In a sleek modern storefront on West Armitage, Coldplay and The Wallflowers play softly as fitness enthusiasts of all ages and sizes vibrate slowly on machines designed for cosmonauts. The Power Plate Institute is the only facility of its kind in America. Six days a week, at half-hour intervals, the Institute offers training sessions on its four Power Plates, each of which resembles a kind of generalized exercise machine without the moving parts. Posters on the wall proclaim dramatically, “It’s not a miracle. What it does for you is.”
As I enter, a middle-aged woman named Beth Slavitt is just finishing up the intermediate/advanced program, “Power Sculpt.” “I love it,” she says. “I’m getting a better workout than when I worked out for longer.” Slavitt has been exercising on Power Plates for more than a year, and has recommended it to friends.
At noon, the beginners’ session (“Power Zone”) starts, intended for customers like myself who do not habitually vibrate while exercising. Veteran personal trainer Felicia Holman holds our hands through a series of stretches using the machines. While we hold each stretch, the Power Plate vibrates thirty times per second for thirty seconds, for accelerations of over two g. In between, we rest and stay hydrated. Before we move past the stretches, Felicia demonstrates the power of the machine by cranking it up to its maximum of fifty Hz and increasing the amplitude of the vibrations. Despite the enthusiastic claims of the press clippings scattered around the Institute, merely standing on the Plate, even at these extreme settings, is not enough to make you break a sweat. It is, however, enough to discombobulate you and make you feel like your brain is humming.
Next we move on to actual exercises on the Plate, such as lunges and push-ups. The vibrations don’t seem to make them much harder, but I am assured that they are intensifying my muscle contractions. During the stretching period that begins the workout and the massage period that ends it, the vibrations are helping to relax my muscles, I am told.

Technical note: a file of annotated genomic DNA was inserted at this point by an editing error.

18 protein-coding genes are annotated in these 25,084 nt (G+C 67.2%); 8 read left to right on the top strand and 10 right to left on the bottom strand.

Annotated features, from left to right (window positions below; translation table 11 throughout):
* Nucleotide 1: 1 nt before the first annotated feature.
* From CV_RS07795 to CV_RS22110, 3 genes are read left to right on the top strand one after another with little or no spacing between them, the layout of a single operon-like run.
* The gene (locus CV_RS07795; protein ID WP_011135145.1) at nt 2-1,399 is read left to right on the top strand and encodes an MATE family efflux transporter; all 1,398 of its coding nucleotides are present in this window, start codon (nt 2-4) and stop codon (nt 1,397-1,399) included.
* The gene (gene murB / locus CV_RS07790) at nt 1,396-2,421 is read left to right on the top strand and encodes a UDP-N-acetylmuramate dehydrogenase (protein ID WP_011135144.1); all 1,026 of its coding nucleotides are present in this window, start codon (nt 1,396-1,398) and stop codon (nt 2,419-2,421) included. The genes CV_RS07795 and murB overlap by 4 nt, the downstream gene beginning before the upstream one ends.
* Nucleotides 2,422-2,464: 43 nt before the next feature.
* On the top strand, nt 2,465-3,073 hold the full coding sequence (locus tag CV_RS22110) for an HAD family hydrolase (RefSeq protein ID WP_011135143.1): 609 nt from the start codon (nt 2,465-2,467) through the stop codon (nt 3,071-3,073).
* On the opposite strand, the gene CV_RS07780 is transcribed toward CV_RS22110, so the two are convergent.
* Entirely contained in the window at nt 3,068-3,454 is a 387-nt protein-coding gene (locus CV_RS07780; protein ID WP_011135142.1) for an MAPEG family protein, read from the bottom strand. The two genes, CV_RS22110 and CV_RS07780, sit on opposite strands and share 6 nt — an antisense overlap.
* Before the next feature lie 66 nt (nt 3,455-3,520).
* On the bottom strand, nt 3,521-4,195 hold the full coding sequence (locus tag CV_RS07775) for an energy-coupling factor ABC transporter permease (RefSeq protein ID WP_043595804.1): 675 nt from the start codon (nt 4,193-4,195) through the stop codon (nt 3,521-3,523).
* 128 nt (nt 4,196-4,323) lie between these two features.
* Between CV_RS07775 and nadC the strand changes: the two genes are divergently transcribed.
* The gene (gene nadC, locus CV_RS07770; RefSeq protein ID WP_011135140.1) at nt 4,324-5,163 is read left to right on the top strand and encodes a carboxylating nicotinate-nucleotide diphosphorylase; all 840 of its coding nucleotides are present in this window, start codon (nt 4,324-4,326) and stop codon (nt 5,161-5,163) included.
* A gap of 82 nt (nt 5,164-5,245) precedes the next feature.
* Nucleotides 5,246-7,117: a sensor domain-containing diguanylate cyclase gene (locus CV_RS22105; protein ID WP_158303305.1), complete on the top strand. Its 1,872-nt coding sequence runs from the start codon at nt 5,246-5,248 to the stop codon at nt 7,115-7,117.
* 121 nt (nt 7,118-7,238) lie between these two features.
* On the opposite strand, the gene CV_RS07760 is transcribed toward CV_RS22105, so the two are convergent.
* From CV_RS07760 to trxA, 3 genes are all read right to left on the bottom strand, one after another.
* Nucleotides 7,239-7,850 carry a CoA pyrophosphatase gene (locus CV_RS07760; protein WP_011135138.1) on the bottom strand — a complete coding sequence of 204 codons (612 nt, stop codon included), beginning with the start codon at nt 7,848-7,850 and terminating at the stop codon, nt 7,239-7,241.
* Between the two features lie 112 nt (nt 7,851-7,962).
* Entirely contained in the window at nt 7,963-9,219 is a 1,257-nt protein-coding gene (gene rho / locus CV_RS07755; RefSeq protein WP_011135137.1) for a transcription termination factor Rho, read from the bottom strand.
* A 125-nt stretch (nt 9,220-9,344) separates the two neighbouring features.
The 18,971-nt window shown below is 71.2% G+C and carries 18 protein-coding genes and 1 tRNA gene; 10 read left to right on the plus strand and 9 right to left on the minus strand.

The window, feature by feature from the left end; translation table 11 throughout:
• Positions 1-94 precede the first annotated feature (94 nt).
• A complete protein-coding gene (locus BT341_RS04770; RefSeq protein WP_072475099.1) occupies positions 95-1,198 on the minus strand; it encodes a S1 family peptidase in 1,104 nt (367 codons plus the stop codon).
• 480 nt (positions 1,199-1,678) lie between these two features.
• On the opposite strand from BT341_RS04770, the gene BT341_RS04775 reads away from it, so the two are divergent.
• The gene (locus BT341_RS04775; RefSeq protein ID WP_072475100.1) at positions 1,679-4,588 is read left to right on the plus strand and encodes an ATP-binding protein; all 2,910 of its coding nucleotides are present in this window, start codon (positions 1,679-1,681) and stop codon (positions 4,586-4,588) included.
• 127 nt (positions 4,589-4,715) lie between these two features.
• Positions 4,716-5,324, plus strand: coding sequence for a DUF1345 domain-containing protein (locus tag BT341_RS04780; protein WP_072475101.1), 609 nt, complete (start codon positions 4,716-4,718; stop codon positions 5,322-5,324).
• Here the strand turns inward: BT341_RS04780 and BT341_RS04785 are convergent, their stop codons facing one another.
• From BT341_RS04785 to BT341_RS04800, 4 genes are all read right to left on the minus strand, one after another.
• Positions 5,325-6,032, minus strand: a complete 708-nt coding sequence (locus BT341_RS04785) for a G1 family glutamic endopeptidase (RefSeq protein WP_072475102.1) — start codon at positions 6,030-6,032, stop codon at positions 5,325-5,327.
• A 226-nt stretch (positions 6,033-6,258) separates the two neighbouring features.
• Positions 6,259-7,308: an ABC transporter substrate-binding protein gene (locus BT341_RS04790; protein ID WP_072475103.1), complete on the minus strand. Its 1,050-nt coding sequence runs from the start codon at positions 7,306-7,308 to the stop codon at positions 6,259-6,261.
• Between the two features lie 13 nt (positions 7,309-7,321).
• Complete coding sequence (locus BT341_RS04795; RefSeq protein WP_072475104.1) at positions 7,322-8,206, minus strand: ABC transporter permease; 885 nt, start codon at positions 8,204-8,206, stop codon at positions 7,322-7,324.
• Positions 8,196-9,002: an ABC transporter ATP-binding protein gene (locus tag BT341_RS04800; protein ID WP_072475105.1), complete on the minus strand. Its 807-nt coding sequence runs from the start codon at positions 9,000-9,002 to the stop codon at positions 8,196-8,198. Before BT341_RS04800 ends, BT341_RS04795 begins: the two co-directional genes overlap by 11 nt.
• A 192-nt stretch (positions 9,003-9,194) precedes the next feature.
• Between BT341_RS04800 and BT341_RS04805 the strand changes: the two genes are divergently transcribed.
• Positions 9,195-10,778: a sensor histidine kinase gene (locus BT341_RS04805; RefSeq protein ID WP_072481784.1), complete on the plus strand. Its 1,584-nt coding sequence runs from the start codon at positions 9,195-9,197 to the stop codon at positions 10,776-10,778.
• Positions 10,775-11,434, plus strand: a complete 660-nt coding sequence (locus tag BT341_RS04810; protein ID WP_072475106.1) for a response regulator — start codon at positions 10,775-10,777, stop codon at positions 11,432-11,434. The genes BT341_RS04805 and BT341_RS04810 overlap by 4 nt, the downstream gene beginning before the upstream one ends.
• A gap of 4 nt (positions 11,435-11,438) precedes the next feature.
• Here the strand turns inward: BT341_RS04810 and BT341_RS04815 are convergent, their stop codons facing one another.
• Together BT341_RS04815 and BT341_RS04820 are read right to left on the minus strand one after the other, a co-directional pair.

Power Plate International, whose U.S. branch is based in suburban Northbrook, was founded in the Netherlands in 1999 to market machines using the “whole body vibration” technique developed by Soviet scientist Vladimir Nazarov, according to company manager Ed Marut. The technique was originally meant to prevent cosmonauts’ muscles from atrophying while in space. Thus far Power Plates have yet to take off here as they have overseas, where Paris has hundreds of Power Plate centers and Madonna paid £7,000 for a machine of her own. “We’re hoping we can get that same success to America,” Marut says, and it looks promising. Power Plates are used by organizations such as Northwestern University, the Chicago Bears and the Accelerated Rehabilitation Center in Streeterville, where physical therapist Lisa Jurski says she uses the machines with about ninety percent of her clients. Far from Nazarov’s homeland, more and more Americans are vibrating their way to fitness. (Sam Feldman)
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